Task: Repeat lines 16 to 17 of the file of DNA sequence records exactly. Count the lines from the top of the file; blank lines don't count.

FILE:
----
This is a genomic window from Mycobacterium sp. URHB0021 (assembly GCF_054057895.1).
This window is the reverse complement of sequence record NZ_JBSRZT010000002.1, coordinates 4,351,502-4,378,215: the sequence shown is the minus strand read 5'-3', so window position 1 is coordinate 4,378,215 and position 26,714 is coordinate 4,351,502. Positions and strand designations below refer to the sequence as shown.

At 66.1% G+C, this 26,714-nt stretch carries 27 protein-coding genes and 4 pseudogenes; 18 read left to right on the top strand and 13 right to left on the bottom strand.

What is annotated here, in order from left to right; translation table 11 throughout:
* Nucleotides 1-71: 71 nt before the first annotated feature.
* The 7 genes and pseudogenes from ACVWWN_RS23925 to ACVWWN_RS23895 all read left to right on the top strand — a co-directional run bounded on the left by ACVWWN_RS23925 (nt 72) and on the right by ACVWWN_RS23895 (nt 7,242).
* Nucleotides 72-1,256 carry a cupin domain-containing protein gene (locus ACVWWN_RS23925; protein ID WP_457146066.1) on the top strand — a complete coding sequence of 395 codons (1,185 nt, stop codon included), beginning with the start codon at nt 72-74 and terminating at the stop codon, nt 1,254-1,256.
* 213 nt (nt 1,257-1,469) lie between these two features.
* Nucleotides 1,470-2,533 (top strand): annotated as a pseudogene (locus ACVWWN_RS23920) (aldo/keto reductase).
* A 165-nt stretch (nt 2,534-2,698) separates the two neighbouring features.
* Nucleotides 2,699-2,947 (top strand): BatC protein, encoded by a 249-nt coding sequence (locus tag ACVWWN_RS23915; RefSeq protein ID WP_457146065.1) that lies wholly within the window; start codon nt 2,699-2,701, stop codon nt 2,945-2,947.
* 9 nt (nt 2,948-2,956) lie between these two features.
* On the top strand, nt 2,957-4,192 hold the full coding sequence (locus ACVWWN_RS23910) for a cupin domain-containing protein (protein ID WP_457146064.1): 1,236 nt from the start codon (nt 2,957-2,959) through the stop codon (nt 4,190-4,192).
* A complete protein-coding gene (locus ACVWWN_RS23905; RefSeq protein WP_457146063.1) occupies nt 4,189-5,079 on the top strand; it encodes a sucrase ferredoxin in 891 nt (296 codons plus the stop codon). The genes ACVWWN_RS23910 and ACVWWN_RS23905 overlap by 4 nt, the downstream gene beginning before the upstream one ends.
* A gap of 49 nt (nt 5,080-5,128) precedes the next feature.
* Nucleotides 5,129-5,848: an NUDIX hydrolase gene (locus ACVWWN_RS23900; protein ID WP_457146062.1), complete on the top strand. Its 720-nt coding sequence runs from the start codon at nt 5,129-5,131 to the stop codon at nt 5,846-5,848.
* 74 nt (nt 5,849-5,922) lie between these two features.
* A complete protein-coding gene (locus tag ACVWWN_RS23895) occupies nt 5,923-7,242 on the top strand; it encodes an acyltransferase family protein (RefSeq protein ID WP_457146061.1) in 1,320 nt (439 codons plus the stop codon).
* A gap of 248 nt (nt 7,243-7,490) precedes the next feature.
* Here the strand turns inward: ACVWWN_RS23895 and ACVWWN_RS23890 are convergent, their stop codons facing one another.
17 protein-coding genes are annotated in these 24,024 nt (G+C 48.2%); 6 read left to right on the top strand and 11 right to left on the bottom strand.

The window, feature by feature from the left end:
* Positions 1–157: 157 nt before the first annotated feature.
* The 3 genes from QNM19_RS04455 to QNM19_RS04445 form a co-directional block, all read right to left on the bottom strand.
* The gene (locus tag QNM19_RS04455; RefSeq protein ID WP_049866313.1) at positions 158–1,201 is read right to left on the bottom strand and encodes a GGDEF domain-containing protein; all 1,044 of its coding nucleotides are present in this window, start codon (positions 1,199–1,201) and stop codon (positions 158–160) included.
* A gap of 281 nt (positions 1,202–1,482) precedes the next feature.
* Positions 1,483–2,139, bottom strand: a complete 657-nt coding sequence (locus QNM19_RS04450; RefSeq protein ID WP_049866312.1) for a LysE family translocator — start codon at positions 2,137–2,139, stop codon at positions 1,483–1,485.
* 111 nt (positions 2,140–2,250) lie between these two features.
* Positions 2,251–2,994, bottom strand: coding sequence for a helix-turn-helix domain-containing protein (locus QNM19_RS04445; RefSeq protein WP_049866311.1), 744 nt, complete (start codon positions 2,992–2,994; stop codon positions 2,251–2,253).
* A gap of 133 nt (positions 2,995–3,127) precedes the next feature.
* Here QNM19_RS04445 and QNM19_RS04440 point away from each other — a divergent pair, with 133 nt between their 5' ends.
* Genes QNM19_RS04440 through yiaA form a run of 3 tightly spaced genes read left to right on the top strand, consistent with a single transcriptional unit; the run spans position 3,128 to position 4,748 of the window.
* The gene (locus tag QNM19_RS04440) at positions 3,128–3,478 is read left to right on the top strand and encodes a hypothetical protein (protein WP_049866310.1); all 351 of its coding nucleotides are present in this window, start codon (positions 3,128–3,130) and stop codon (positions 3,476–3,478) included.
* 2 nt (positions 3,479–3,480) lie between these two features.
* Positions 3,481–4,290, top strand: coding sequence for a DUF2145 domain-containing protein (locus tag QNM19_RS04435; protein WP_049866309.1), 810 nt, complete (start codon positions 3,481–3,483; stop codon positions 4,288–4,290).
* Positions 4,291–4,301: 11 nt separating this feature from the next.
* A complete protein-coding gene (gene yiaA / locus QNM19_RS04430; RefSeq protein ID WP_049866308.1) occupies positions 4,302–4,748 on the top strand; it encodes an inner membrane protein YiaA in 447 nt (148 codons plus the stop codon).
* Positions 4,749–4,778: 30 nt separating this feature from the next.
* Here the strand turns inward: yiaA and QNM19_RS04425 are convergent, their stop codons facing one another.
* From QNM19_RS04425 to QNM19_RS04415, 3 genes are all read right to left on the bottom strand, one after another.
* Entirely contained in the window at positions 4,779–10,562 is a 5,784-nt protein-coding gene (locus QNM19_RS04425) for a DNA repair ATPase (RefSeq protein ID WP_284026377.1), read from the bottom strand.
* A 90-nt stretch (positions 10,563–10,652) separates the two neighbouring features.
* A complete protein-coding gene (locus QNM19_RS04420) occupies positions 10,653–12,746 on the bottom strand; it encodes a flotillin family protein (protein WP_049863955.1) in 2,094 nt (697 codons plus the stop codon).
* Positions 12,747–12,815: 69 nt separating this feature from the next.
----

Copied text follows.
* Nucleotides 5,129-5,848: an NUDIX hydrolase gene (locus ACVWWN_RS23900; protein ID WP_457146062.1), complete on the top strand. Its 720-nt coding sequence runs from the start codon at nt 5,129-5,131 to the stop codon at nt 5,846-5,848.
* 74 nt (nt 5,849-5,922) lie between these two features.